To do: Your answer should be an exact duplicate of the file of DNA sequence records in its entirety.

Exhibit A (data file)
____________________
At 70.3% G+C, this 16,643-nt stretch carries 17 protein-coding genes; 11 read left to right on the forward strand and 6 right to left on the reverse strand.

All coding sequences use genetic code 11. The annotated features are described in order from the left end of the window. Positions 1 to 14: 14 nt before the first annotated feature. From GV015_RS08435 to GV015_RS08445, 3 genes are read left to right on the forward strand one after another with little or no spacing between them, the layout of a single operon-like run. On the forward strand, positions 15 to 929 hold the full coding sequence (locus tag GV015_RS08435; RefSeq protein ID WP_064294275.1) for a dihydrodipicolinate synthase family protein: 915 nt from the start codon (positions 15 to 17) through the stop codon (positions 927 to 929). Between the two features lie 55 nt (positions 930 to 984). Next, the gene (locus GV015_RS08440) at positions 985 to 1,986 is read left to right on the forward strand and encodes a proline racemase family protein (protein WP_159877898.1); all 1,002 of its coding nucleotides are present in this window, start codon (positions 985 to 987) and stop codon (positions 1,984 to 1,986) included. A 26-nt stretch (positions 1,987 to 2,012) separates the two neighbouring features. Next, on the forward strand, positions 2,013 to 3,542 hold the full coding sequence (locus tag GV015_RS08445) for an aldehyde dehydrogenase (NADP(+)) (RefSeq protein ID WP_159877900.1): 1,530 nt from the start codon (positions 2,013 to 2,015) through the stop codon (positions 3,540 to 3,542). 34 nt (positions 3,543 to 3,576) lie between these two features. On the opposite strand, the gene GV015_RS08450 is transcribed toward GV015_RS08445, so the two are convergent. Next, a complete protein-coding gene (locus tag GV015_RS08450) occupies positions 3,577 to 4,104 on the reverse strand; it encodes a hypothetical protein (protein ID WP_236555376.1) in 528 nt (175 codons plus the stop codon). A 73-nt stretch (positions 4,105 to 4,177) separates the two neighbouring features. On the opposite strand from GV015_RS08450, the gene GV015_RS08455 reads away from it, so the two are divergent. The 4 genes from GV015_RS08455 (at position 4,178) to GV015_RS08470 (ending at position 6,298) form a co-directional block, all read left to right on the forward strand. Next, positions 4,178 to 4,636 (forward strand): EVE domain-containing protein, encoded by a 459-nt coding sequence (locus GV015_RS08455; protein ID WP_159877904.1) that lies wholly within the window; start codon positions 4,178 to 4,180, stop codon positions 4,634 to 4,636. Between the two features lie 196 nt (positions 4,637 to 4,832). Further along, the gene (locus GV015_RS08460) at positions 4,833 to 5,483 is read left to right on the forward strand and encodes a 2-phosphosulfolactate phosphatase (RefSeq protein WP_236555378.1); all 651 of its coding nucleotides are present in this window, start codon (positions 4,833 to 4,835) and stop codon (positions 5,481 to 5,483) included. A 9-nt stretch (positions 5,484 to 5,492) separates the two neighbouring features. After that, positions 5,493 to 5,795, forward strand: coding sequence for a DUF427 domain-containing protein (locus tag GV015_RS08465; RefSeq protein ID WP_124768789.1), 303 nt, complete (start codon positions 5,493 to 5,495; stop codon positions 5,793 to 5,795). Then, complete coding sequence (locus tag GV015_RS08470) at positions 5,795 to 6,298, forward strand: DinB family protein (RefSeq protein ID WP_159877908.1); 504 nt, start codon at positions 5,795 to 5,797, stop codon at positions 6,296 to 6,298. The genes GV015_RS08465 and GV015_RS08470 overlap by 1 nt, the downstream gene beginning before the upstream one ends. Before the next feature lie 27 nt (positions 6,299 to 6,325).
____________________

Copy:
At 70.3% G+C, this 16,643-nt stretch carries 17 protein-coding genes; 11 read left to right on the forward strand and 6 right to left on the reverse strand.

All coding sequences use genetic code 11. The annotated features are described in order from the left end of the window. Positions 1 to 14: 14 nt before the first annotated feature. From GV015_RS08435 to GV015_RS08445, 3 genes are read left to right on the forward strand one after another with little or no spacing between them, the layout of a single operon-like run. On the forward strand, positions 15 to 929 hold the full coding sequence (locus tag GV015_RS08435; RefSeq protein ID WP_064294275.1) for a dihydrodipicolinate synthase family protein: 915 nt from the start codon (positions 15 to 17) through the stop codon (positions 927 to 929). Between the two features lie 55 nt (positions 930 to 984). Next, the gene (locus GV015_RS08440) at positions 985 to 1,986 is read left to right on the forward strand and encodes a proline racemase family protein (protein WP_159877898.1); all 1,002 of its coding nucleotides are present in this window, start codon (positions 985 to 987) and stop codon (positions 1,984 to 1,986) included. A 26-nt stretch (positions 1,987 to 2,012) separates the two neighbouring features. Next, on the forward strand, positions 2,013 to 3,542 hold the full coding sequence (locus tag GV015_RS08445) for an aldehyde dehydrogenase (NADP(+)) (RefSeq protein ID WP_159877900.1): 1,530 nt from the start codon (positions 2,013 to 2,015) through the stop codon (positions 3,540 to 3,542). 34 nt (positions 3,543 to 3,576) lie between these two features. On the opposite strand, the gene GV015_RS08450 is transcribed toward GV015_RS08445, so the two are convergent. Next, a complete protein-coding gene (locus tag GV015_RS08450) occupies positions 3,577 to 4,104 on the reverse strand; it encodes a hypothetical protein (protein ID WP_236555376.1) in 528 nt (175 codons plus the stop codon). A 73-nt stretch (positions 4,105 to 4,177) separates the two neighbouring features. On the opposite strand from GV015_RS08450, the gene GV015_RS08455 reads away from it, so the two are divergent. The 4 genes from GV015_RS08455 (at position 4,178) to GV015_RS08470 (ending at position 6,298) form a co-directional block, all read left to right on the forward strand. Next, positions 4,178 to 4,636 (forward strand): EVE domain-containing protein, encoded by a 459-nt coding sequence (locus GV015_RS08455; protein ID WP_159877904.1) that lies wholly within the window; start codon positions 4,178 to 4,180, stop codon positions 4,634 to 4,636. Between the two features lie 196 nt (positions 4,637 to 4,832). Further along, the gene (locus GV015_RS08460) at positions 4,833 to 5,483 is read left to right on the forward strand and encodes a 2-phosphosulfolactate phosphatase (RefSeq protein WP_236555378.1); all 651 of its coding nucleotides are present in this window, start codon (positions 4,833 to 4,835) and stop codon (positions 5,481 to 5,483) included. A 9-nt stretch (positions 5,484 to 5,492) separates the two neighbouring features. After that, positions 5,493 to 5,795, forward strand: coding sequence for a DUF427 domain-containing protein (locus tag GV015_RS08465; RefSeq protein ID WP_124768789.1), 303 nt, complete (start codon positions 5,493 to 5,495; stop codon positions 5,793 to 5,795). Then, complete coding sequence (locus tag GV015_RS08470) at positions 5,795 to 6,298, forward strand: DinB family protein (RefSeq protein ID WP_159877908.1); 504 nt, start codon at positions 5,795 to 5,797, stop codon at positions 6,296 to 6,298. The genes GV015_RS08465 and GV015_RS08470 overlap by 1 nt, the downstream gene beginning before the upstream one ends. Before the next feature lie 27 nt (positions 6,299 to 6,325).